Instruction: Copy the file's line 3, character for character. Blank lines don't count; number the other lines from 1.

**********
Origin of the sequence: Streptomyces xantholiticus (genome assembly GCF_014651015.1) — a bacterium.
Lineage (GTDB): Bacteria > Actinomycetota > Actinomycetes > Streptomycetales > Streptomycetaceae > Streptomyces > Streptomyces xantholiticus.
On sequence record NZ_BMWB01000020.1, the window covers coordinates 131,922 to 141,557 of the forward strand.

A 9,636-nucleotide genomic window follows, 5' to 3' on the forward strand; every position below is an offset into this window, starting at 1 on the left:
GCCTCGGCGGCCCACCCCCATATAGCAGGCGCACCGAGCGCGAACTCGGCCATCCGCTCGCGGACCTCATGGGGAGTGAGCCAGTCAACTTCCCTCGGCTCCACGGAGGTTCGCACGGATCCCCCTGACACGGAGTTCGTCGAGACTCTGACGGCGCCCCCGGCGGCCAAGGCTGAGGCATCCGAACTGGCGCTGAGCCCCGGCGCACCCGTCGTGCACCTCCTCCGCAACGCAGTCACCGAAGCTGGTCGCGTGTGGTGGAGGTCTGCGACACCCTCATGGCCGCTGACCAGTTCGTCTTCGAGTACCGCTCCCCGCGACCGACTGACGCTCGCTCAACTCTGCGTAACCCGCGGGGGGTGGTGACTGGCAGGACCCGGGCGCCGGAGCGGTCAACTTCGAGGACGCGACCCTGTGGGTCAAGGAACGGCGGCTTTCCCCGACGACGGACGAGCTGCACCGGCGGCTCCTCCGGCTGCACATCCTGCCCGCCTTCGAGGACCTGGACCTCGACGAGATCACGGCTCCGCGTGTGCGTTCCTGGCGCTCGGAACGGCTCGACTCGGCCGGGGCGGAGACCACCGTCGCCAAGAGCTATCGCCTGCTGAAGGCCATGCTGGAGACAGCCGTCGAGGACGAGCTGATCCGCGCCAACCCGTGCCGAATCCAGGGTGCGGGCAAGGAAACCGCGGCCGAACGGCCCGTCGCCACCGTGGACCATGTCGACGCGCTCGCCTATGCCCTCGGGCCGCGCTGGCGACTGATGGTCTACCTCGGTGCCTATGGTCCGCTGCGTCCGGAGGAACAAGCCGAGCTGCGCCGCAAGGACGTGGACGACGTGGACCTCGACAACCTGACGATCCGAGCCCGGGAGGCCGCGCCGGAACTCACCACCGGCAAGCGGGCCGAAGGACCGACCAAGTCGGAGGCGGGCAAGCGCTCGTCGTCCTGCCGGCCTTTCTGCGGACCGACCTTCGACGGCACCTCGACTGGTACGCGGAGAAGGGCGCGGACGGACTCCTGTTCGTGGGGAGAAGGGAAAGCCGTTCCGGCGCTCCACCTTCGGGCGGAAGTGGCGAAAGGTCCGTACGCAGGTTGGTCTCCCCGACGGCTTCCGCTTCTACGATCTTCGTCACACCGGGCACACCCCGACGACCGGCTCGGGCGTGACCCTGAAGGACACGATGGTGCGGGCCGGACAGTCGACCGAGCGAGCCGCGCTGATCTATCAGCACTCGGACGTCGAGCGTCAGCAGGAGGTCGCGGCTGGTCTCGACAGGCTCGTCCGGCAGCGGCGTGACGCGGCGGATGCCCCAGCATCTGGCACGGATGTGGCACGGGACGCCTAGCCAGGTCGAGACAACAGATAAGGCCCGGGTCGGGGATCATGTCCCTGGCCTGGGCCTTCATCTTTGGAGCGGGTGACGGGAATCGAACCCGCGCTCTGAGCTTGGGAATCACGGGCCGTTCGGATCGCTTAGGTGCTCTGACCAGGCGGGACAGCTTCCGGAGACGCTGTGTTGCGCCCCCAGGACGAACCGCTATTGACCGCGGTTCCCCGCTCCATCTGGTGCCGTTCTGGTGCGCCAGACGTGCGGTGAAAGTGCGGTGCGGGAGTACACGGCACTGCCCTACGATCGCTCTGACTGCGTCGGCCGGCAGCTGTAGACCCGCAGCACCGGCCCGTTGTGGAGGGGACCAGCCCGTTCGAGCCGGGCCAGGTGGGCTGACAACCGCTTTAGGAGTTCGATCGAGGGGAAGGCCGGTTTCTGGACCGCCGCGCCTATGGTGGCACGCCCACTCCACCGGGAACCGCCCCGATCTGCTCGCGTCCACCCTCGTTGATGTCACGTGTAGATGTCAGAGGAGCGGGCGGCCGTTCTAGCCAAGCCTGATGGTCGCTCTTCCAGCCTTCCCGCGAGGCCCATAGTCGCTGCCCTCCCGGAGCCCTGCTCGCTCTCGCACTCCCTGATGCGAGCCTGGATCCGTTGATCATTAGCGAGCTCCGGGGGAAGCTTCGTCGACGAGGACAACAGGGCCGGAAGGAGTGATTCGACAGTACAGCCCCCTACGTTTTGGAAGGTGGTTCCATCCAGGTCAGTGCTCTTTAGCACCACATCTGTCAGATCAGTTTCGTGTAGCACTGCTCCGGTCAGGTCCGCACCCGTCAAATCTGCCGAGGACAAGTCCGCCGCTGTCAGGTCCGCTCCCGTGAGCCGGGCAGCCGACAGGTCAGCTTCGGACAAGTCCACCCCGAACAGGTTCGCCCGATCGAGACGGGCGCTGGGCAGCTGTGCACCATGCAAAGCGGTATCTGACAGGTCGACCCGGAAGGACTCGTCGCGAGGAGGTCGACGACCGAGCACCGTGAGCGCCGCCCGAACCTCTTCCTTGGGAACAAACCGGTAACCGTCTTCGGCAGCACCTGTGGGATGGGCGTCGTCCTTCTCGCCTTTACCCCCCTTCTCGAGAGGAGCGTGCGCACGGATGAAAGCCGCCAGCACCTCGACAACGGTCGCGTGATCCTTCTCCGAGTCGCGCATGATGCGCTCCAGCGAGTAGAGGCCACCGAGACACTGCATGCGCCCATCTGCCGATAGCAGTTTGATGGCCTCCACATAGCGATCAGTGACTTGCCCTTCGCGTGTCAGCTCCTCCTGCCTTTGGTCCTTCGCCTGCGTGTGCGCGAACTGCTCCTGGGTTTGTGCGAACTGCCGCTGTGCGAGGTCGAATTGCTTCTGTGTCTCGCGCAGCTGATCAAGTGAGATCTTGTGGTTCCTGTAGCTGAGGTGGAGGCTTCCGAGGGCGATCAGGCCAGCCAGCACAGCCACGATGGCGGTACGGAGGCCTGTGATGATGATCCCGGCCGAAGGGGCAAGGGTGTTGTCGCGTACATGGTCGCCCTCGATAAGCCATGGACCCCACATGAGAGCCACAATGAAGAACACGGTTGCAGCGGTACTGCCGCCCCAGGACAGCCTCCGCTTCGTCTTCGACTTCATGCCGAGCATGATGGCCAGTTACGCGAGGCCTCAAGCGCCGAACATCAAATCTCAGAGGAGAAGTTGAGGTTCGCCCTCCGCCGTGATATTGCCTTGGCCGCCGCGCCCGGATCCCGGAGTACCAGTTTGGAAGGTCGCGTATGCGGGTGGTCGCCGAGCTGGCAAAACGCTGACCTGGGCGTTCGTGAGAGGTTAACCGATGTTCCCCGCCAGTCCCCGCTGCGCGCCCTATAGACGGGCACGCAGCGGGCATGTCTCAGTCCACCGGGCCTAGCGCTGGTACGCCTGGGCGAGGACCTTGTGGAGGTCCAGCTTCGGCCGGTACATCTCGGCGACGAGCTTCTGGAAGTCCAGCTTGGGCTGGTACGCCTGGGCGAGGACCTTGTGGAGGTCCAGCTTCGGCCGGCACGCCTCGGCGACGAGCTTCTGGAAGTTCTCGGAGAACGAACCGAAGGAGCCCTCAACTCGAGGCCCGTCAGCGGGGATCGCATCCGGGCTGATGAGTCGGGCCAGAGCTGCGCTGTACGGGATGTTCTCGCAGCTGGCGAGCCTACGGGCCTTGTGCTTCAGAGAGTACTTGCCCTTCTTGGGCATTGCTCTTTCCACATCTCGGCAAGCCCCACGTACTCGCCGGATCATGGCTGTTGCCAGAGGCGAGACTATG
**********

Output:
On sequence record NZ_BMWB01000020.1, the window covers coordinates 131,922 to 141,557 of the forward strand.